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Seibert's new job results in silent exit to Tallahassee

Even though he won't officially step down from the County Commission until Friday, Steve Seibert has no plans to attend Tuesday's meeting.

He'll be in Tallahassee with his new boss, Gov.-elect Jeb Bush, who is being inaugurated Tuesday.

Bush picked Seibert to be the next secretary of the Department of Community Affairs, the agency that oversees the state's growth management policies.

Though it might seem like a no-brainer, the decision to skip his last commission meeting caused Seibert a little pain.

He would have liked to have addressed his colleagues on the commission and the public one last time. He never got the chance because he missed the last commission meeting just before Christmas.

He was in Tallahassee then for Bush's news conference to announce his appointment.

Now, as Seibert leaves for higher office, he remembers something former County Commissioner Charles Rainey told him.

"I learned a lesson; once you are no longer in office here, you need to bow out gracefully and let the current board and whoever replaces you govern," Seibert said. "What I think about the future of Pinellas County is no longer relevant."

That, of course, isn't entirely true. As head of the DCA, Seibert has ultimate authority over the county's comprehensive growth plan.

AND IN RELATED NEWS: Even before Seibert's appointment, the sharks began circling his commission seat. The list of people interested in replacing Seibert is at least a half dozen names long.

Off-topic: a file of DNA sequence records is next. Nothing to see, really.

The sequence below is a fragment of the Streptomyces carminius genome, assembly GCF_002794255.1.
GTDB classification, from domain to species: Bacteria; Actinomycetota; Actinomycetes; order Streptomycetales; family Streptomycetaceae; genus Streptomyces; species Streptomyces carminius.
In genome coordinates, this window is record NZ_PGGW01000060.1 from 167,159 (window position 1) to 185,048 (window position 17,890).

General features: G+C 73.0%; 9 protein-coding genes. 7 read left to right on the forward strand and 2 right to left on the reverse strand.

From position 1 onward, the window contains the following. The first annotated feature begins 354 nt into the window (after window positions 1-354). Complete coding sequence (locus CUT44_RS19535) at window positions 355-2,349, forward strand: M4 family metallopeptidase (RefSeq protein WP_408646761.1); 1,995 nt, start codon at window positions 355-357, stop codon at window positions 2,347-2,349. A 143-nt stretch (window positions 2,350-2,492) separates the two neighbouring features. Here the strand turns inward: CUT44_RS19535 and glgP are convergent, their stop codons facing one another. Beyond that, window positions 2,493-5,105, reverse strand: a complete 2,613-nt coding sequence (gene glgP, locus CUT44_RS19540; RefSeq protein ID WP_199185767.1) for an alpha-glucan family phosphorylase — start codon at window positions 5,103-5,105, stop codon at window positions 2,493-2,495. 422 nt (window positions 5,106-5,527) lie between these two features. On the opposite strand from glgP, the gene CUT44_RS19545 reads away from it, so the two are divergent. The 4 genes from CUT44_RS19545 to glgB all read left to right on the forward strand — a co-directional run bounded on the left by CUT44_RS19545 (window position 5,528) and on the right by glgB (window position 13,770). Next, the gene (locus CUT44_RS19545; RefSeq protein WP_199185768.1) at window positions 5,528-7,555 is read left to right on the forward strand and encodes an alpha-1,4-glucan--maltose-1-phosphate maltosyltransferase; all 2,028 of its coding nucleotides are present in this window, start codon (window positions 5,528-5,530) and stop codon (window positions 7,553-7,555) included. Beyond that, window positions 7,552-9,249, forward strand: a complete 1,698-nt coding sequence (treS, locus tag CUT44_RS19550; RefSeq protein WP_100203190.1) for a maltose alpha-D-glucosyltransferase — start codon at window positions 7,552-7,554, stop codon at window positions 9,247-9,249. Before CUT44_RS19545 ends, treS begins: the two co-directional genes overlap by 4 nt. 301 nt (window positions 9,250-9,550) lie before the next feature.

They include the chairman of the county's Republican Party, a Clearwater city commissioner, a state representative, at least two former County Commission candidates and two former School Board members.

Well, some Republican insiders in Tallahassee are floating a new name as a possibility: erstwhile state senator and U.S. Senate candidate Charlie Crist.

Crist, who earned the nickname Chain Gang Charlie because of his proposal while in the Legislature to bring back prison chain gangs, could not be reached for comment Friday.

Well, the County Commission is a long way from the U.S. Senate, but on the other hand, Crist is out of a job. When asked about Crist, Bush stuck with his poker face.

"That's a great idea. I'll add him to the list, if he wants it," Bush told a Times reporter.

TAKING THE BITE OUT OF CRIME: Charles Buis is expected to appear today before a Pinellas-Pasco circuit judge to ask that sheriff's deputies give back to him something he greatly desires.

It isn't his freedom. It's his teeth.

It was Sept. 30 when deputies spotted Buis driving in Largo. A deputy stopped him for a traffic violation and, in a report, said he saw Buis trying to swallow a "white, rock-like substance" resembling crack cocaine.

Deputy Jeffrey Peasley reached inside Buis' mouth to retrieve the suspected crack. According to a motion filed by Buis' attorney, John Trevena, the deputy "dislodged (Buis') dentures, causing them to catapult from (his) mouth onto the trunk of the police cruiser."

The deputies managed to retrieve some of the substance from Buis' mouth. They said it tested positive as cocaine. Buis was arrested, charged with possession and released on bail.

Today, Buis will ask a judge to suppress the evidence of crack, arguing it was illegally obtained.

And he will ask the judge for something else _ the return of his teeth.

They're still held as evidence.

_ Staff writers Joe Newman, Peter Wallsten and William R. Levesque contributed to this report.